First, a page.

• $beautymail->send(...) sends the email using the emails.beautymail blade template

Let's now define the blade template

Create a new file beautyemail.blade.php in the directory /resources/views/emails

Add the following code

@extends('beautymail::templates.ark')
@section('content')
@include('beautymail::templates.ark.heading', [
        'heading' => "Hello $name!",
        'level' => 'h1'
    ])
@include('beautymail::templates.ark.contentStart')
<h4 class="secondary"><strong>Hello World</strong></h4>
        <p>This is a test</p>
@include('beautymail::templates.ark.contentEnd')
@include('beautymail::templates.ark.heading', [
        'heading' => 'Another headline',
        'level' => 'h2'
    ])
@include('beautymail::templates.ark.contentStart')
<h4 class="secondary"><strong>Hello World again</strong></h4>
        <p>This is another test</p>
@include('beautymail::templates.ark.contentEnd')
@stop

HERE,

  • @extends('beautymail::templates.ark') our template extends the ark template which comes with the Snowfire package.
  • @section('content') defines the content section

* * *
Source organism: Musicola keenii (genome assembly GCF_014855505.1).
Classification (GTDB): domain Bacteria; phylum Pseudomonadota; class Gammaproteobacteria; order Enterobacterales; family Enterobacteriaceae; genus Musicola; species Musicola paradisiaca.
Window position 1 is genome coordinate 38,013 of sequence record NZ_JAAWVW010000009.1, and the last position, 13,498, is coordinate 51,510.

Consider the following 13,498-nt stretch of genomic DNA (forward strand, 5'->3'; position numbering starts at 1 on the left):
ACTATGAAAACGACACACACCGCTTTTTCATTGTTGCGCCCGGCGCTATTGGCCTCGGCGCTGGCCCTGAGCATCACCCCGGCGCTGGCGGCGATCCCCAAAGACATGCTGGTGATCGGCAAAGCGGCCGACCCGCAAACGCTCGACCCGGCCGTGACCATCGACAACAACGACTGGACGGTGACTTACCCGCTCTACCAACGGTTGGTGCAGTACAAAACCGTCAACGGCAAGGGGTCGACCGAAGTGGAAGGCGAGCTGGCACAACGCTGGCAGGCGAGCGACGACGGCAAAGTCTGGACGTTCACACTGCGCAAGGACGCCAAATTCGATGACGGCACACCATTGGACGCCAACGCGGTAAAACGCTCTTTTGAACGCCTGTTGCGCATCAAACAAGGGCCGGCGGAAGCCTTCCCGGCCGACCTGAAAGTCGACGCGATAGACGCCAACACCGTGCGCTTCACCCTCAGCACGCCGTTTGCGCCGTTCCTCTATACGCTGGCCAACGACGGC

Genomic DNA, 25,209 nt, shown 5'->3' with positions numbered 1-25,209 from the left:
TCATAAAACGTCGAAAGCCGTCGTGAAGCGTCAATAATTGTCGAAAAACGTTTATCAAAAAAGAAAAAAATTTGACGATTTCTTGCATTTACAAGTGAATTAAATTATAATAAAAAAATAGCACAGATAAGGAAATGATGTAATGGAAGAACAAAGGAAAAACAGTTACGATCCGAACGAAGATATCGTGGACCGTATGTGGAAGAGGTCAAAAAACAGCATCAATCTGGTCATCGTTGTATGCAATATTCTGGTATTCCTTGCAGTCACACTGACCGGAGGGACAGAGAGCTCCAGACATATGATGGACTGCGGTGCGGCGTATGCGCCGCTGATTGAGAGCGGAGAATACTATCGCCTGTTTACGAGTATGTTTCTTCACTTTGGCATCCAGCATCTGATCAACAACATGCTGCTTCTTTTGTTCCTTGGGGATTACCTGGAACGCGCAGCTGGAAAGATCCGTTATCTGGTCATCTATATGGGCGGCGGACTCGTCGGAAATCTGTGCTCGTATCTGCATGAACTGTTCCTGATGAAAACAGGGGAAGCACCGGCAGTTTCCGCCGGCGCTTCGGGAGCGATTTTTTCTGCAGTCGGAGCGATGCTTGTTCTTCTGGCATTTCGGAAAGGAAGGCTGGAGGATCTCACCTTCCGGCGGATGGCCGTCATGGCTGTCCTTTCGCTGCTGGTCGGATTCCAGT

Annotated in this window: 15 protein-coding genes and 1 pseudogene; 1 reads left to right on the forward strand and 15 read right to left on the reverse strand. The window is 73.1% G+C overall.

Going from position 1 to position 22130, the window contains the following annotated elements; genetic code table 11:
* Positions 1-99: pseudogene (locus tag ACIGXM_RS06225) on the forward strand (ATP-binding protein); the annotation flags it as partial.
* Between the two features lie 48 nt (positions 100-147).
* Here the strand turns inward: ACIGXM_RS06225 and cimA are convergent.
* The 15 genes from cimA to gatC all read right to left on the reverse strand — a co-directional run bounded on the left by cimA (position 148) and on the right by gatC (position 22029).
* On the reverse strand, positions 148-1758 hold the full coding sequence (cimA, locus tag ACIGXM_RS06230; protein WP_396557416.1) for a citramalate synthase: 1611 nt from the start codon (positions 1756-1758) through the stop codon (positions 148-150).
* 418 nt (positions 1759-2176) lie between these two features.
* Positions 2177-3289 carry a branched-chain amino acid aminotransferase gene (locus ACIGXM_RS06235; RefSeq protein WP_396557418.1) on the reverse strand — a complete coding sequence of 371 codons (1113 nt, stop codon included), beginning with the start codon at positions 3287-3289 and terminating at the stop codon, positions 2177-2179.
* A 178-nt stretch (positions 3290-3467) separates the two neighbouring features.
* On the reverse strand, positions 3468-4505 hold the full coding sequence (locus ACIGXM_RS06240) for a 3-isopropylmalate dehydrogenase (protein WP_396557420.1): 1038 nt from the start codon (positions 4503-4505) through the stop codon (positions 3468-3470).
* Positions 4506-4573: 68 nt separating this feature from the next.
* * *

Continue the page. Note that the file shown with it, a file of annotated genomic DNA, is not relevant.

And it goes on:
• @include(...) the include directive is used to insert various components such as headers, sections etc. into our email template.

Load the following URL into your browser.

http://localhost:8000/beauty-email

You should be able to see the above image. If you face any challenges, use the comments section below to ask questions.

Summary

In this tutorial, we have learnt how to send emails using Laravel. We looked at the various email drivers that Laravel supports, how you can send plain and HTML emails.

What next?

If you enjoyed this lesson then show us your appreciation by creating a free accounts on our site. As always we appreciate your comments down below.


...